Charles Arthur “Charlie” Salvador (also known as Charles Bronson and born Michael Gordon “Mickey” Peterson; 6 December 1952) is an English criminal who is often referred to in the British press as the “most violent prisoner in Britain” and “Britain’s most notorious prisoner“. Although he never killed anyone, he has spent more time in jail than most of Britain’s mass murderers. Read on to know the amazing facts about this notorious savage.
Bronson was born in Luton, Bedfordshire, England. By the age of 13, Charles Bronson was part of a gang of four robbers and was reprimanded in juvenile court after he was caught stealing. “As a boy, he was a lovely lad” his aunt, Eileen Parry quoted, who was a mayoress in 1960’s. “He was obviously bright and always good with children and mild-mannered, never a bully; he would defend the weak” she added.
The First Crime
Charles Bronson faced prison for the first time at Risley, serving time on remand for criminal damage after he smashed some parked cars following an argument with his girlfriend’s father; following his trial, Charles Bronson was fined and given probation. Bronson then worked as a furniture removalist, while regularly fighting on his nights out. After getting involved in petty crime, Bronson got into serious trouble for the first time after crashing a stolen lorry into a car. Bronson ran 90 miles (140 km) away from the scene to his parents’ home, where he was apprehended. The driver of the car survived the collision so Bronson got off lightly, receiving yet more fines and probation. After his trial, he returned to petty crimes and menial labour.
Charles Bronson was arrested for a robbery when he tried to get away with £26. He was caught and sentenced to seven years, with an option to release in four years if his behavior was good. He soon ended up on the punishment block after attacking two prisoners without provocation and later after an altercation he attacked a prison officer, and was sent to the punishment block. Chlorpromazine (which made him violently ill) a sedative was injected to him, and six months were added to his sentence. And this was just the beginning of the string of attacks on inmates, officers, and even terrorists.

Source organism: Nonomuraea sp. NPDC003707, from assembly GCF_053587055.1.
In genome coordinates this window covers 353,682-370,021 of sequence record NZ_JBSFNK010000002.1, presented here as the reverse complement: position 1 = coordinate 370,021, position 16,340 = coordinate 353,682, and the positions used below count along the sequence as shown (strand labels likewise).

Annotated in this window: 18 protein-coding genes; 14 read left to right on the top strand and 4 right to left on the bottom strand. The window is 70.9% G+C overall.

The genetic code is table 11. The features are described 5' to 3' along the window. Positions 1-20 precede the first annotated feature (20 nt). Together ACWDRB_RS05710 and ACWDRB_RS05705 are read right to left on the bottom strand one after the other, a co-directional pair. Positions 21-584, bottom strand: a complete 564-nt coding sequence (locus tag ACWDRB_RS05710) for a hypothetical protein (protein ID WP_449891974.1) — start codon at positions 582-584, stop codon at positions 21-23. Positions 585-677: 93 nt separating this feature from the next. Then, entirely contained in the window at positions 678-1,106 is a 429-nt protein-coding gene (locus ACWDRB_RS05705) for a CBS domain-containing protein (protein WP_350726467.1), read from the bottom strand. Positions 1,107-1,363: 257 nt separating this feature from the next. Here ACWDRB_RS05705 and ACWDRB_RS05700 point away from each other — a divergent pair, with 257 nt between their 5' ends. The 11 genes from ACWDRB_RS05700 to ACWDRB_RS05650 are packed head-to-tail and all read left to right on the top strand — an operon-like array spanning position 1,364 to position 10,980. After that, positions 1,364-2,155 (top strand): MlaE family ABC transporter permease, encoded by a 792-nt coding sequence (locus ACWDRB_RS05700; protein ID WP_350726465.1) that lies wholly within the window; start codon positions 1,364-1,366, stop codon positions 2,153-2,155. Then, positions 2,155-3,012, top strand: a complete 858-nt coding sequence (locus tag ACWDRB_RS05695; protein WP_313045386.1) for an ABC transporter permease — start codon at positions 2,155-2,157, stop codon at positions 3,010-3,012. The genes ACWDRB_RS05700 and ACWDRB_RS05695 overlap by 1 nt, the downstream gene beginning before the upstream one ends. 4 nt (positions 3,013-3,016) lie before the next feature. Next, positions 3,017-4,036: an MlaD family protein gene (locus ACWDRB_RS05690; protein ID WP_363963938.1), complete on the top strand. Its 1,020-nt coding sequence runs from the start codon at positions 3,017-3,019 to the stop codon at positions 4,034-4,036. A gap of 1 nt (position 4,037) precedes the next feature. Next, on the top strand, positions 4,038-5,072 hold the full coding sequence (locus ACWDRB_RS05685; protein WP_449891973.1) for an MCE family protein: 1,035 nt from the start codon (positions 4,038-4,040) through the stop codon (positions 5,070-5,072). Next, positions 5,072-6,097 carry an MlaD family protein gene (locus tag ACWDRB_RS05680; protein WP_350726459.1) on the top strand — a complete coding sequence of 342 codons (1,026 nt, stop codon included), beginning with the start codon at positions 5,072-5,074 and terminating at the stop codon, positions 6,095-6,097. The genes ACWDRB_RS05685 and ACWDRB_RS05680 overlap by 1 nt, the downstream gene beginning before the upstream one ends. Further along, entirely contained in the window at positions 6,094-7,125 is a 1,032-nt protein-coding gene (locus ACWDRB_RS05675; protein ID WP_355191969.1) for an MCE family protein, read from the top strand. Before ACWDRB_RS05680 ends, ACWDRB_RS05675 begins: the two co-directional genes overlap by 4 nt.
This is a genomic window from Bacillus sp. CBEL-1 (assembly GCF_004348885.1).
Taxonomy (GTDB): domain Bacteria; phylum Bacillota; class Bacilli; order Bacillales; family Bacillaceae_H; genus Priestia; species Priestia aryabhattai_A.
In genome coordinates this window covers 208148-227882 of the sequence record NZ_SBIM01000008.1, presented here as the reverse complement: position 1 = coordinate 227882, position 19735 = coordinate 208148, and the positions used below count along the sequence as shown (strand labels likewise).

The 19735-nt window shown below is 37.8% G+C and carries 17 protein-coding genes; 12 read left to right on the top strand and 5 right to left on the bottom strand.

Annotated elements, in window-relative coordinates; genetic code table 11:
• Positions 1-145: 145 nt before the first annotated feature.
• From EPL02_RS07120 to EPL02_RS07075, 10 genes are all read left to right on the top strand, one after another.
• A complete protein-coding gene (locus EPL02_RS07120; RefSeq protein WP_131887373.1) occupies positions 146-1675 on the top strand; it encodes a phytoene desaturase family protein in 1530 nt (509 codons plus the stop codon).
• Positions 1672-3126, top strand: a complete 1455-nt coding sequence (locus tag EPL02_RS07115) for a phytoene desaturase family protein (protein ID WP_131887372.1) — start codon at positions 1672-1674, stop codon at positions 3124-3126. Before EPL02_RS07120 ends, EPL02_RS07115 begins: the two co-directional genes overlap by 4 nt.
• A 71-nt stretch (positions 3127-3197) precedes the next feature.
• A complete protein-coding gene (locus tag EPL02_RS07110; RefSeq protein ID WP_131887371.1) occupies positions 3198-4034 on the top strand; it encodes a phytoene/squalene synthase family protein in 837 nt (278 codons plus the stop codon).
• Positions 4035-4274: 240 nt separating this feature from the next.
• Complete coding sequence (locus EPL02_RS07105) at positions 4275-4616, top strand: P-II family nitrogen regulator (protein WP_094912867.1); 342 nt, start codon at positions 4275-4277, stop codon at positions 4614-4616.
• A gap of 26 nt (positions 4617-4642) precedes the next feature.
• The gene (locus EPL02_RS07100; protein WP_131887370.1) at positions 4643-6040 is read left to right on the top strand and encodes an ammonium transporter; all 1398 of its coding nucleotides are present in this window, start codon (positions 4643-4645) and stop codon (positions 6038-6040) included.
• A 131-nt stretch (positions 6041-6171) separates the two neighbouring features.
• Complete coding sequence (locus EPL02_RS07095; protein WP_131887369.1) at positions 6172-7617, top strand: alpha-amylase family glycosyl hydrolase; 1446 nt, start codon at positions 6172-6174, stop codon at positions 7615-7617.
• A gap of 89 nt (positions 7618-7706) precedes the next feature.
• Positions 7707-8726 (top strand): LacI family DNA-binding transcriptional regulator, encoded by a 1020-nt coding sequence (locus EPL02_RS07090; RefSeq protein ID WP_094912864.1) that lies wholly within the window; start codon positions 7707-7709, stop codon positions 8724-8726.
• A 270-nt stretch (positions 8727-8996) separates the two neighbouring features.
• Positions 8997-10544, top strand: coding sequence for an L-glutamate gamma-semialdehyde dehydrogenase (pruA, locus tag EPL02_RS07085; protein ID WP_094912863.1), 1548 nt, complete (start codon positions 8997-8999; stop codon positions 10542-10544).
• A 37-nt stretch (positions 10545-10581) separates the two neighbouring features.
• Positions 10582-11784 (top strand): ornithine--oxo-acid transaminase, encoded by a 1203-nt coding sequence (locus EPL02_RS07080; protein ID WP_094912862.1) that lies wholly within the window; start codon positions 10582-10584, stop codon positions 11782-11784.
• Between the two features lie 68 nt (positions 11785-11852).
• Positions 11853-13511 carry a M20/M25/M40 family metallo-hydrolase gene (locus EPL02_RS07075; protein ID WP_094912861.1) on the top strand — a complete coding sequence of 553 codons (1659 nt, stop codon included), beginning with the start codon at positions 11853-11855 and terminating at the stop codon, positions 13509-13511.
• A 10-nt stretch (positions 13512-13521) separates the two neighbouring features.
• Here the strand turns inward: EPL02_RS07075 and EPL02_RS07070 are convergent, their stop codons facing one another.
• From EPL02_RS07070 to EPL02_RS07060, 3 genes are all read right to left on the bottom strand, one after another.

Michael Peterson to Charles Bronson – The brief period of freedom
He was briefly released from Gartree and in the year 1987 he changed his name to Charles Bronson. He had a short-lived career in illegal bare-knuckle boxing in the East End of London. Charles Bronson also claimed to have killed a rottweiler with his bare hands in a £10,000 underground fight, though later said this was “not something I’m proud of because I love animals”.
Charles Bronson took a number of people as hostage while being in prison. This included Deputy Governor, librarian, a doctor, inmates, lawyers, prison staff and even terrorists. The most noted incident was taking the terrorists as hostage. In 1996, Bronson took two Iraqi terrorists and a third prisoner Jason Greasley, hostage after one of them accidentally bumped into him and didn’t apologize. At one point, he forced the terrorists to tickle his feet and call him “General”. He demanded a plane to take him to Libya, two Uzi sub-machine guns, 5,000 rounds of ammunition, and an axe. He even threatened to eat one of the hostage, if the demands weren’t met.
Charles Bronson’s Artwork and Charity
The Charles Salvador Art Foundation was founded to promote his artwork and “help those in positions even less fortunate than his own” to participate in art. On 28 April 2010, BBC News reported that artwork by Bronson was displayed on the London Underground for two weeks. The display was organised by Art Below, which is unrelated to the official Transport For London art program, and there is controversy over whether it should have been shown. His work has since been removed by an unknown party. In 2016, one of his artworks was auctioned to raise money for the treatment of a child with cerebral palsy.
Movie on Charles Bronson
Bronson, which loosely follows Bronson’s life, was released in Britain on 13 March 2009. Tom Hardy was roped in to play Bronson’s role. Hardy was desperate to make sure that he didn’t upset Bronson with his performance in case he ended up “rolled up in a carpet and dropped to the bottom of the Thames.” So while filming, he made sure to have a close friend of Bronson’s on hand for questions and spent a lot of time with Bronson’s family.
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